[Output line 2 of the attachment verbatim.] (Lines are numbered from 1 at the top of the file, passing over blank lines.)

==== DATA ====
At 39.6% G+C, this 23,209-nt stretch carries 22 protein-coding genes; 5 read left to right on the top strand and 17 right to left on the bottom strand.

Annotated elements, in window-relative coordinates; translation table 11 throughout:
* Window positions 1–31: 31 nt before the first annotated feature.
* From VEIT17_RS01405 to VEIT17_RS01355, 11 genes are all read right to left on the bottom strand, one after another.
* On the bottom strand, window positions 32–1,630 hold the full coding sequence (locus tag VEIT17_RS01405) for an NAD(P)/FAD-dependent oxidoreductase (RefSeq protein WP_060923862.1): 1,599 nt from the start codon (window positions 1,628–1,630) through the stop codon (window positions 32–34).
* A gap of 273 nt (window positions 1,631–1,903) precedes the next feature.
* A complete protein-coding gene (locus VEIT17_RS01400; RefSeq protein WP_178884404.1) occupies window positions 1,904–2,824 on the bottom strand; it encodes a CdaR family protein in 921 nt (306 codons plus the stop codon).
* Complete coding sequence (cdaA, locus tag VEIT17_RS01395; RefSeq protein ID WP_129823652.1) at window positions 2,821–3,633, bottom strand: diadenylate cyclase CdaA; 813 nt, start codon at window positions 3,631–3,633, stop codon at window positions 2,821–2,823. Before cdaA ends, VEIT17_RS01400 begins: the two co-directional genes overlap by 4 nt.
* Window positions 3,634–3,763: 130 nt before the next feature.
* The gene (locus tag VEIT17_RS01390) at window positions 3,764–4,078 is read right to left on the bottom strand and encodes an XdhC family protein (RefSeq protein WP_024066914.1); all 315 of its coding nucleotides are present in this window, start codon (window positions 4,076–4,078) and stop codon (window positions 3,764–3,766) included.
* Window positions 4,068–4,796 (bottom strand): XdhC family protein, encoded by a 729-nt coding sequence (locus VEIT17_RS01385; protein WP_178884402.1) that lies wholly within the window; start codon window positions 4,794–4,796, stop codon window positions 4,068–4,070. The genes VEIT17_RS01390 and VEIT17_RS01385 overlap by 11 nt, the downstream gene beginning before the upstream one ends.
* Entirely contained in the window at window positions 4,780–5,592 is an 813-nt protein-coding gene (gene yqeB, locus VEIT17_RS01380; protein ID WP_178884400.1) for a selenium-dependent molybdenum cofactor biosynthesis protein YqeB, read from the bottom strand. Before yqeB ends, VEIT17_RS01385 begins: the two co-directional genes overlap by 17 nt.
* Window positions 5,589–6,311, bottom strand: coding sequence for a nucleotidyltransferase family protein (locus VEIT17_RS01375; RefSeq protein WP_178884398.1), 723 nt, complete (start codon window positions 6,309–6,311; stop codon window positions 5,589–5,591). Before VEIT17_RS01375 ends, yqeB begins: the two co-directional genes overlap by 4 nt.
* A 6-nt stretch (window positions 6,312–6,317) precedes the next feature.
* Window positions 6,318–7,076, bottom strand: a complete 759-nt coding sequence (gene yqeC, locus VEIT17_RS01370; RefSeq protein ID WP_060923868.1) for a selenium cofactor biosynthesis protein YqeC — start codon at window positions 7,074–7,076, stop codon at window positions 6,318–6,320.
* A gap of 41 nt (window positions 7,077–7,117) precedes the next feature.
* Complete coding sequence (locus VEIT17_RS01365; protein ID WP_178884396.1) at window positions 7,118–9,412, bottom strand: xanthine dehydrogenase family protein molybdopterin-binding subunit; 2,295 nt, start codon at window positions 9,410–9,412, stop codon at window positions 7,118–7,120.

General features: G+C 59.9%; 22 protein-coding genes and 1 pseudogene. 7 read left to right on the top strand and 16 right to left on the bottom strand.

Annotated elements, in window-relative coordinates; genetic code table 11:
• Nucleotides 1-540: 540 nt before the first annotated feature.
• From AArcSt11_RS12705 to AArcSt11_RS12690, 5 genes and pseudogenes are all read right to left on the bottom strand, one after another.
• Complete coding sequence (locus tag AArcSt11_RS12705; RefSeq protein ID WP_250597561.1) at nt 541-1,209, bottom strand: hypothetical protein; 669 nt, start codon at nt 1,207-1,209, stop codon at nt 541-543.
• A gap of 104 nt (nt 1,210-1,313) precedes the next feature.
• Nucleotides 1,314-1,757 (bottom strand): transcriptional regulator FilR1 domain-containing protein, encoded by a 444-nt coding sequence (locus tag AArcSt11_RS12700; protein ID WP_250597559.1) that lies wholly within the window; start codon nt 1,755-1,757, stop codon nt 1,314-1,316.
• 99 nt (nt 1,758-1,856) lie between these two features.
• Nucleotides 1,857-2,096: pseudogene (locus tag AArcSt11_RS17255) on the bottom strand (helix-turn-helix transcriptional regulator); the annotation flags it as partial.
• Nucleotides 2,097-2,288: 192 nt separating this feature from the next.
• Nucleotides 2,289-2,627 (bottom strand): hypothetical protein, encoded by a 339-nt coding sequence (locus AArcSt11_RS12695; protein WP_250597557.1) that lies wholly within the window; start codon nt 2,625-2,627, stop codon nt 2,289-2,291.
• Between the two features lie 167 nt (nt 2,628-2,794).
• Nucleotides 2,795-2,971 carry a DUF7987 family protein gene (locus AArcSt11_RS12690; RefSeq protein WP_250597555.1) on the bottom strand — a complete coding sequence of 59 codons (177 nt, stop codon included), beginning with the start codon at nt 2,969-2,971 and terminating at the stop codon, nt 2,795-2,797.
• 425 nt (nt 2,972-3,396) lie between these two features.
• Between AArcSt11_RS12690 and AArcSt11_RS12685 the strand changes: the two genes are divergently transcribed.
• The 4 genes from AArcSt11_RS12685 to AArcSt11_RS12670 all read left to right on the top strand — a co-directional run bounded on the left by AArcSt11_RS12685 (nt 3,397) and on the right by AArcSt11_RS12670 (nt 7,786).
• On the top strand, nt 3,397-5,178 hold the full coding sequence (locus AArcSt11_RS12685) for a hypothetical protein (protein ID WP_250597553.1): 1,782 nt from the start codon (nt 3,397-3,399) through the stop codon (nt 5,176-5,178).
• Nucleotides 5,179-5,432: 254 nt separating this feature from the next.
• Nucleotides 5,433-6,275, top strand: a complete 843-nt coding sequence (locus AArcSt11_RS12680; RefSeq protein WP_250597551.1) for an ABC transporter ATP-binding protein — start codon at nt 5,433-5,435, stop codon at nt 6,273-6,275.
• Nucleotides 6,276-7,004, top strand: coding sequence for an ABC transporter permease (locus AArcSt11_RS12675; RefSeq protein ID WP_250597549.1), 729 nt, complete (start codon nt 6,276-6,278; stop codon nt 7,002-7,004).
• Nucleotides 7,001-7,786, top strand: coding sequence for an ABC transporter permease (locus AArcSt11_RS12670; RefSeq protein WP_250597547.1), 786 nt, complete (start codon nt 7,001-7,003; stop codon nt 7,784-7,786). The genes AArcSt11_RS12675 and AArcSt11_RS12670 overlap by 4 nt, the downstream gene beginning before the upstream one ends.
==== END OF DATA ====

Annotated elements, in window-relative coordinates; translation table 11 throughout: